Home Venture Capital Venture capital investments in Michigan companies fall again in 2023

Venture capital investments in Michigan companies fall again in 2023

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Venture capital investing dipped in Michigan in 2023, trailing a sharp national decline in deal volume and the amount of funds invested. 

Last year, venture capital investors put $1.05 billion into 169 deals for Michigan-based companies, the second straight year for decline, according to a quarterly report by PitchBook and the National Venture Capital Association. 

The 2023 results compared to $1.08 billion invested in 186 companies in 2022. 

While both the annual deal volume and the amount of funds invested in the state were off from the peak in 2021, they remained well above any year prior to 2020. As well, Michigan largely avoided the steep nearly 30% decline in venture capital deals nationally. The amount of capital invested also dipped 10.3% across the country.

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Paul D’Amato, the CEO and a managing director at Michigan Capital Network, wrote in an email to Crain’s Grand Rapids Business that last year followed a 2022 that was still one of the strongest years for venture capital nationally and the best year ever for the Grand Rapids-based investment firm. 

“So, to have 2023 come very close to those peak levels is great to see and may be a sign of economic recovery,” D’Amato said. “Michigan does appear to be doing well versus the rest of the country.” 

Michigan Capital Network manages four venture capital funds and five angel investor groups: Grand Angels in Grand Rapids, Ka-zoo Angels in Kalamazoo, Woodward Angels in Detroit, Flint Angels, and BlueWater Angels in Midland. The firm last year closed on a $37.5 million raise for its fourth venture capital fund, and in November began raising a targeted $10 million for the new Michigan Capital Network Opportunity Fund L.P. to make follow-on investments in existing portfolio companies. 

The first half of 2023 was “quite slow” for Michigan Capital Network, D’Amato said. Activity picked up in the latter half of the year, and the fourth quarter was “quite busy,” he said. 

Michigan Capital Network invested $10 million in 2023, versus $10.5 million in the prior year, over a similar number of deals, according to D’Amato.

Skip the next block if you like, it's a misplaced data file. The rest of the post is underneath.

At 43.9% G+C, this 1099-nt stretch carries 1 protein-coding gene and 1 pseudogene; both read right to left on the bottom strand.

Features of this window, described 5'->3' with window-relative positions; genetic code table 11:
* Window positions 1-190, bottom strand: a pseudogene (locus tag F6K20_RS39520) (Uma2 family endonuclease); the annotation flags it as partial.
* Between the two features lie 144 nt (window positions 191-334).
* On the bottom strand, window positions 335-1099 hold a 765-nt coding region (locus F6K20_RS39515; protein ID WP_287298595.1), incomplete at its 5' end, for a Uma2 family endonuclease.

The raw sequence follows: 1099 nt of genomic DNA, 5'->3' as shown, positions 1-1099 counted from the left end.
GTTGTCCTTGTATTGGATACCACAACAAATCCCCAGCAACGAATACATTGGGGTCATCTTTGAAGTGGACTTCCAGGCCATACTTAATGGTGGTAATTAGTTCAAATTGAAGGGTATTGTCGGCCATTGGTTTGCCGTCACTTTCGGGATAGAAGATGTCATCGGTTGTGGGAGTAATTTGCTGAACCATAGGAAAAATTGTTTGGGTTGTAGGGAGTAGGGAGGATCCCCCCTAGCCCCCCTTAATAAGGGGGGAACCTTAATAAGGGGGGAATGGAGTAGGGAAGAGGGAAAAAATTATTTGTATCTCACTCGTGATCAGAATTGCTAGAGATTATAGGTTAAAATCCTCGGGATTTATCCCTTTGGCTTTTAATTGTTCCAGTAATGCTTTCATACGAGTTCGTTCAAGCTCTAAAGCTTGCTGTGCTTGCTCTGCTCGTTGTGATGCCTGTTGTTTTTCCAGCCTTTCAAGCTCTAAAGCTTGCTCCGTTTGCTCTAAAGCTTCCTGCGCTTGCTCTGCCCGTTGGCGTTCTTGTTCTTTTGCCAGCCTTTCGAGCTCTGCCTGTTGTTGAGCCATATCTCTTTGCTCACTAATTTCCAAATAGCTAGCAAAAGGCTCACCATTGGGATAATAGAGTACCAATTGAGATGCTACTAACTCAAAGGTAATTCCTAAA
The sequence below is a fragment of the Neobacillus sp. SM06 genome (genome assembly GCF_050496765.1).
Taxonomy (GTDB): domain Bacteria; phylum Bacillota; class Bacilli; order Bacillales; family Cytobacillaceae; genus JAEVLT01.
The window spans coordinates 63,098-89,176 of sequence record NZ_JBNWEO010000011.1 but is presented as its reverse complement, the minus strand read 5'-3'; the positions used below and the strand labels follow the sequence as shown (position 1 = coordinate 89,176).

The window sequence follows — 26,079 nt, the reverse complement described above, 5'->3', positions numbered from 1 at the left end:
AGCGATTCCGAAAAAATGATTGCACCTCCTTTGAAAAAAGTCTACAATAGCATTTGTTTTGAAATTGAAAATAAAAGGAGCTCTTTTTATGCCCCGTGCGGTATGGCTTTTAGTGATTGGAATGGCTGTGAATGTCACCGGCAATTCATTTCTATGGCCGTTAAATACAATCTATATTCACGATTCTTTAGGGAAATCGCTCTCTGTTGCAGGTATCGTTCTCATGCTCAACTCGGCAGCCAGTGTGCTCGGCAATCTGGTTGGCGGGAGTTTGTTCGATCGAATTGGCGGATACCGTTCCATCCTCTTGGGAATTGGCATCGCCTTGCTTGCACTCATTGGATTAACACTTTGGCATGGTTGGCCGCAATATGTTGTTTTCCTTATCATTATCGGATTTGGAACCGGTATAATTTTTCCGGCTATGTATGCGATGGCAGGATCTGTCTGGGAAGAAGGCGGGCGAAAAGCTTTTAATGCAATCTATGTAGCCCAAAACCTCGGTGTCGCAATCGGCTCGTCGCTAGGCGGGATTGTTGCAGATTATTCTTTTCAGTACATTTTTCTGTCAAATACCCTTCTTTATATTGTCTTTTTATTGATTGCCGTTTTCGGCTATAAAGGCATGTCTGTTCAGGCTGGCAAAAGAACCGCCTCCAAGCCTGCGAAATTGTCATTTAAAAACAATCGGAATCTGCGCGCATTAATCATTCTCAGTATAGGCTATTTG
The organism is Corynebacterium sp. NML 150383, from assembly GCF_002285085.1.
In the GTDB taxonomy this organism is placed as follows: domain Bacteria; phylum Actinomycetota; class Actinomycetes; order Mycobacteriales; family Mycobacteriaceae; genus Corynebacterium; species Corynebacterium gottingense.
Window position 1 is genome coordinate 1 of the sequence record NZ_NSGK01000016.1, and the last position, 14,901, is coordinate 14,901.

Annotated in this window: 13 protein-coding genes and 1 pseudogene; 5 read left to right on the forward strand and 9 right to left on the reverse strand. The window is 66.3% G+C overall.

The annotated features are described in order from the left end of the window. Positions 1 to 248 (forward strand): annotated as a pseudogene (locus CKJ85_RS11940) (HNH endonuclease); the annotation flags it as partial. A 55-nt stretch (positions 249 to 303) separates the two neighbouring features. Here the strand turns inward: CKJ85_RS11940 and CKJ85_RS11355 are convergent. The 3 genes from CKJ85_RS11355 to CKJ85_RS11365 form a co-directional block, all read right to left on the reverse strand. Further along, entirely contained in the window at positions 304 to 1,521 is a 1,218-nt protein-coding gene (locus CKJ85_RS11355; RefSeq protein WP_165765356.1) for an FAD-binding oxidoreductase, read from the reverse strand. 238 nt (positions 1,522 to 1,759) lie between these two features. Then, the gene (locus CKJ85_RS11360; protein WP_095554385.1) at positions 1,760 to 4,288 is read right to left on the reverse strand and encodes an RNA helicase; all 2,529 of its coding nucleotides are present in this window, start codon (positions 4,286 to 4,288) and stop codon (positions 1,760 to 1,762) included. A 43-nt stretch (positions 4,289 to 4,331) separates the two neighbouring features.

Dale Grogan, a managing director at Michigan Capital Network, said 2023 was “arguably somewhere off the euphoria of 2021 and 2022, there are fewer new financings — mostly follow-on rounds of existing portfolio companies — which would dampen the overall deal count.” 

Michigan “is a bit of a laggard as it relates to VC trends as compared to the coasts,” Grogan said. That’s because of “the velocity of deals, including pace and amount, is substantially more volatile on the coasts as compared to the Midwest.” As well, startup businesses that receive venture capital investments in the Midwest are generally life sciences, advanced manufacturing and technology companies that “tend to have financings that are attached to longer, more specific benchmarks with less volatility.” 

“But ultimately, Michigan plods, not too flashy, but … just quietly getting the job done,” Grogan said. 

In the fourth quarter alone, Michigan had 25 venture capital deals for $216.6 million, which compared to $231.4 million in 45 deals in the final three months of 2022. 

The largest venture capital deal in the state in the fourth quarter involved May Mobility Inc., an Ann Arbor-based autonomous vehicle company that closed on a $105 million Series D round, according the PitchBook and the NVCA. Censys Inc., a cybersecurity and internet intelligence company also based in Ann Arbor, had the second-largest deal with a $75 million Series C funding round the closed in October. 

Among the top West Michigan deals in the quarter was $2.7 million for Antrum Inc., a Grand Rapids-based sensor technology company that specializes in indoor air quality monitoring for commercial HVAC systems. Antrum closed on the later-stage funding round in mid December. 

Nationally, the NVCA and PitchBook counted 15,766 venture capital deals for all of 2023 for $170.6 billion, which compares to 17,592 deals for $242.2 billion in the prior year. In the fourth quarter alone, venture capital investors nationally invested $37.5 million in 2,879 deals, down from $39.8 billion in 3,787 deals in the final three months of 2022. 

Venture capital fundraising and exits also declined nationally last year. 

While the continued drop in activity does not lend itself to optimism, it would be a mistake to declare the market in crisis. Rather, the market has changed,” NVCA President and CEO Bobby Franklin wrote in the fourth quarter Venture Monitor report. “From interest rates to foreign conflict, the world looks very different than it did two years ago, and a new set of problems needs to be solved for.” 

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